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Goulburn Broken Catchment Management Strategy

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Local Plans

The Challenges Ahead

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The Challenge Ahead

The ageing primary producer demographic suggests there could be significant land ownership or management changes over the next few decades, although it is very uncertain what land-use changes will result.  Social capital, in the form of the community-based workforce, might also decline as long-term community members leave the SES or are no longer able to continue.

There are significant opportunities in many areas to:
• prevent the decline in native vegetation cover
• revegetate and connect remnant native vegetation patches. This landscape change also offers ecosystem services to increased farm production

Significant land-use changes are mostly in the south-western part of this area, in areas around Nagambie and across to the Strathbogie Ranges, where broad acre mixed farming properties are making way for more intensive enterprises such as thoroughbred horse studs. Such enterprises present significant challenges and opportunities for catchment management.


Although water policy reforms are considering the suite of ecosystem services provided by waterways, regulation of the waterways for multiple purposes, especially downstream supply, limits operation of the waterways in terms of water quality and ecological benefits.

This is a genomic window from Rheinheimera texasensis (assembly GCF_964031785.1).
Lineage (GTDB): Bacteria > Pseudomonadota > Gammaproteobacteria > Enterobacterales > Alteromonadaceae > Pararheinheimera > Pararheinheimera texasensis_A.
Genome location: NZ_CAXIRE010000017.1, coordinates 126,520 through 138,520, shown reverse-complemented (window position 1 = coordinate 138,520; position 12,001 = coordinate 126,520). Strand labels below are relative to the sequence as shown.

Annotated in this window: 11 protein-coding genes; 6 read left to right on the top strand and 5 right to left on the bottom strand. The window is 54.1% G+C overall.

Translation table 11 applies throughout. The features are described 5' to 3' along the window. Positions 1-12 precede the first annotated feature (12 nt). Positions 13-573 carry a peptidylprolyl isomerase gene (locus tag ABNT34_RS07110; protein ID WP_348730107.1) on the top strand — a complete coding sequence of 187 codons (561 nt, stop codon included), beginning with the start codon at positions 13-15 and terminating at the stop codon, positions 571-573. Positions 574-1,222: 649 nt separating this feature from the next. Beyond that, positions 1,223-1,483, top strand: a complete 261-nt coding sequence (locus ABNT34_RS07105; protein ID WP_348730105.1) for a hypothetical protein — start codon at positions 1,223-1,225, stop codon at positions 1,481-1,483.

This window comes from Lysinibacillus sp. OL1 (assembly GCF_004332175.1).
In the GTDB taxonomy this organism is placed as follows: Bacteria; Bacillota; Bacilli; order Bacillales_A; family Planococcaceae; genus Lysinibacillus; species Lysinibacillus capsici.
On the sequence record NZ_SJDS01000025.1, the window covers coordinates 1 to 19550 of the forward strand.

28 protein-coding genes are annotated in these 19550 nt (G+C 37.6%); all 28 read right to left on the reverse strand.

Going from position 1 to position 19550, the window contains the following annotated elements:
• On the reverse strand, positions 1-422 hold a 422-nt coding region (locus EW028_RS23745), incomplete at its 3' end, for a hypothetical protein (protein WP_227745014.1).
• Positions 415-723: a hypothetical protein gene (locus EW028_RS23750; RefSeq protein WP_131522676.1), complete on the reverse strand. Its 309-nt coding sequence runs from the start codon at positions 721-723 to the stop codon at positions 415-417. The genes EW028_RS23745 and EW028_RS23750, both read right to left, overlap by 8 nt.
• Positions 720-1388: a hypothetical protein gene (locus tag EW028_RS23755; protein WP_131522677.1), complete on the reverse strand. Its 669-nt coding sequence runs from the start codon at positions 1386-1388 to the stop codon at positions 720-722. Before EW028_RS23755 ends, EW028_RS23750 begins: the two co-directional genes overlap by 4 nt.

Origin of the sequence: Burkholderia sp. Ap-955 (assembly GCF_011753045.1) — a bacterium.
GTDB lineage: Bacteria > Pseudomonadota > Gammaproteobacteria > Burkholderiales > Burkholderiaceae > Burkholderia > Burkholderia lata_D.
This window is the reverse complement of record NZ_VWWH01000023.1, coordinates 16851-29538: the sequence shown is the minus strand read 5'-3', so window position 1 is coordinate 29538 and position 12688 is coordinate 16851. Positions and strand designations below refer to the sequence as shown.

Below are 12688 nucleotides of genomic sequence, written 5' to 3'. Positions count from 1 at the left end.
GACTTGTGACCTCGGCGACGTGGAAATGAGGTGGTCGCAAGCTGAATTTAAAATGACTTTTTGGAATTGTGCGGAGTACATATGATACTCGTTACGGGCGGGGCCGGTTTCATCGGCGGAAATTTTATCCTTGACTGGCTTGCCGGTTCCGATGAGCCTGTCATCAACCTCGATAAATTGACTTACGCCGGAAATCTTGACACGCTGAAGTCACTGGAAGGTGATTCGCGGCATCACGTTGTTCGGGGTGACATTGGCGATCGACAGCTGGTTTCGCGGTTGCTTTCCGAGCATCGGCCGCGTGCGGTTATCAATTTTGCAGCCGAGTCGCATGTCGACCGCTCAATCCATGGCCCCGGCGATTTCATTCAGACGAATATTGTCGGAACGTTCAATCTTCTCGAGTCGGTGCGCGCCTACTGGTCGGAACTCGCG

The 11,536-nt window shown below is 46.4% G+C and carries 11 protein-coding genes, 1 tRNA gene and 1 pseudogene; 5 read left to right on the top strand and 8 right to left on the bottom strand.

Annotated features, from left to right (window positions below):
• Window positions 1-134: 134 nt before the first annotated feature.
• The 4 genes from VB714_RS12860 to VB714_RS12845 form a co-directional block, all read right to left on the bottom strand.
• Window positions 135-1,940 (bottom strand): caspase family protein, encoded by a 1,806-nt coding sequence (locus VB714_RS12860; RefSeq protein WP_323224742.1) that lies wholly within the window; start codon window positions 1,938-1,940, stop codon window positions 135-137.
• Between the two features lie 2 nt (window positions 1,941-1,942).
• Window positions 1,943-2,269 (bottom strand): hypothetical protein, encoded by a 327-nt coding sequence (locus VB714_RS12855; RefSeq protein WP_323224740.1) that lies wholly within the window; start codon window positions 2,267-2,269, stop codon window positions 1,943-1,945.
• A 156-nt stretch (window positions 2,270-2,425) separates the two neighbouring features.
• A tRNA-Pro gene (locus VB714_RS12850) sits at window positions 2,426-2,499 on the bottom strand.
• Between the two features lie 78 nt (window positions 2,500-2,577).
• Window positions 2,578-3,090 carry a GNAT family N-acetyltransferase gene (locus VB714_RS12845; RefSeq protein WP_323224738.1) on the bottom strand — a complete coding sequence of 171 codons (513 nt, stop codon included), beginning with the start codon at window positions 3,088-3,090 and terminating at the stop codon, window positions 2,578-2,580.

Short-term agricultural production objectives and long-term native biodiversity objectives on the one piece of land are not always easy to align in this area: if climate variability and increased farm production drivers stimulate more intensive or different agricultural production systems, such as more cereal crops, biodiversity may be further threatened. These changes may also introduce new or increased threats to land and soil health, such as invasive pest species and soil acidity.


Fire risks in public land such as the Whroo Rushworth Forest are exacerbated when there are extended dry periods, which are part of climate variability, placing biodiversity habitat at risk.
Droughts stemming from climate variability highlight the need for research into new crops, or modification of existing crops, and their management.


Climate variability has resulted in extreme drought and floods over the last decade, impacting on this area long after the event, exacerbating the burden on rural communities.